His agent, Ramy Abbas Issa, has used social media to send a number of cryptic messages about the situation. “Fuming,” he tweeted on Sunday, before later posting that: “When it was once said that a picture speaks a thousand words, apparently not. So here are the words: Regardless of background, ethnicity, orientation, preferences, everyone deserves respect, and equal rights. #RespectForAll”
Kop Outs, an LGBT Liverpool fans' group, have spoken about the row; "For Mo Salah to be put in a position where he’s forced to accept an honour from such a regime is a terrible thing," they told the BBC.
When it was once said that a picture speaks a thousand words, apparently not. So here are the words: Regardless of background, ethnicity, orientation, preferences, everyone deserves respect, and equal rights. #RespectForAll — Ramy Abbas Issa (@RamyCol) June 23, 2018
Other issues have arisen in Chechnya too. Goal has learned that Egypt’s preparations for their World Cup match with Russia, in which Salah scored, were disrupted when the FA invited a number of ‘celebrity visitors’ to the team hotel on the eve of the game.
Players, including Salah and West Brom defender Ahmed Hegazi, complained to Hany Abou Reida, the president of the FA, that they had received visitors to their room in the early hours of the morning, disturbing their concentration for the game, but were told that the visitors – which included a number of Egyptian actors and actresses – were free to do so, and that any player who objected could leave the squad.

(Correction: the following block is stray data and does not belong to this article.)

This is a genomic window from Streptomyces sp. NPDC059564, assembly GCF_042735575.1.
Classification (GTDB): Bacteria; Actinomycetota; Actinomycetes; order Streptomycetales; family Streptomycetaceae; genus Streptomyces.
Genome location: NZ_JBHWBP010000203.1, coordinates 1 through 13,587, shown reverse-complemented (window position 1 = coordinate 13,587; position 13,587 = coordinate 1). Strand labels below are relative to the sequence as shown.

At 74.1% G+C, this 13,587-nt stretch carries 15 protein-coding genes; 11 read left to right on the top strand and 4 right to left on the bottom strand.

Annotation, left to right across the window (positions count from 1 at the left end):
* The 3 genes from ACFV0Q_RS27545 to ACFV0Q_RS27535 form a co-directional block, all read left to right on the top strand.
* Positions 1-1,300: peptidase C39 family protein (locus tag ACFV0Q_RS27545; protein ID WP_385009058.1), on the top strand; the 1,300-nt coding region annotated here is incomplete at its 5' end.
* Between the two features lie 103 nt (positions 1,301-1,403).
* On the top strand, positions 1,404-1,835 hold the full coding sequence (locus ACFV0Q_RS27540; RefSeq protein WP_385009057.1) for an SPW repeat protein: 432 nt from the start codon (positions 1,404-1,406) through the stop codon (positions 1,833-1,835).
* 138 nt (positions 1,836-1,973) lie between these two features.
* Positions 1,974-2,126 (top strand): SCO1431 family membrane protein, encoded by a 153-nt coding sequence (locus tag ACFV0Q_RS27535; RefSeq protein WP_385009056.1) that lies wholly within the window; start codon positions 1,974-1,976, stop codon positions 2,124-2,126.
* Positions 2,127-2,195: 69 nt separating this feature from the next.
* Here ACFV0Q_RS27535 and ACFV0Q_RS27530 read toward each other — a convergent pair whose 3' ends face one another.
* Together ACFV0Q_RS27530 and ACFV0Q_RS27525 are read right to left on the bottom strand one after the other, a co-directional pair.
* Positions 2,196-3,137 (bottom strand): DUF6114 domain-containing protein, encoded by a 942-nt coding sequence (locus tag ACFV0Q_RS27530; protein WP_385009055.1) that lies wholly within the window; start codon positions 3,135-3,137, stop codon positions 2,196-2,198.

Egypt, of course, lost the game 3-1 to confirm their elimination. Salah, who looked half-fit at best, cut a disconsolate figure despite netting his side’s late consolation from the penalty spot.
The Egyptian FA, in a statement issued to Goal on Sunday evening, denied reports their star player was ready to walk away, branding the stories as “a big lie.” Cuper has also issued a denial. "I don't think it's true because all those who are here really appreciate the opportunity," the coach said after the 2-1 defeat to Saudi Arabia on Monday.
FA board member Essam Abdel Fattah has also defended the decision to base the team in Chechnya, and for Salah and co to be pictured with Kadyrov.
“I don’t understand this,” Fattah said. “We are guest in this man’s land and he invited us for a dinner. We can’t refuse something like that and this is very normal.
“[Critics] are mixing politics and sports? We’re a sports team and nothing can involve us in politics.”
Salah scored against Saudi Arabia on Monday but his celebrations were muted. He was named man of the match by FIFA, but failed to show for his post-match press conference. "I don't know why Salah is not here," Cuper said. "He was with the doctor but I can't confirm why he isn't here." Reports from the stadium in Volgograd suggested an angry Salah had been first to board the team bus, and that there had been scenes of conflict from the Egyptian dressing room.
Later, the man himself issued an apology to supporters. “I just want to say that Egypt reached the World Cup after 28 years, some players here do not have the required experience," he said. "Thanks to all of them and we will back again in 2022.”
In terms of Chechnya, FA sources have told Goal that it was chosen by Cuper for technical reasons, with Grozny deemed a better fit logistically than either St Petersburg or Nizhny Novgorod, the other locations considered for the camp. Egypt’s hotel was just a few minutes away from Grozny’s stadium, where they have been training, and close to the airport. The sources claim Cuper was told of a potential political storm surrounding Kadyrov and his regime, but made his decision on football grounds.
Given the furore it has caused, however, the veteran coach may now regret that decision.
It could have helped cost Egypt their best, most famous footballer.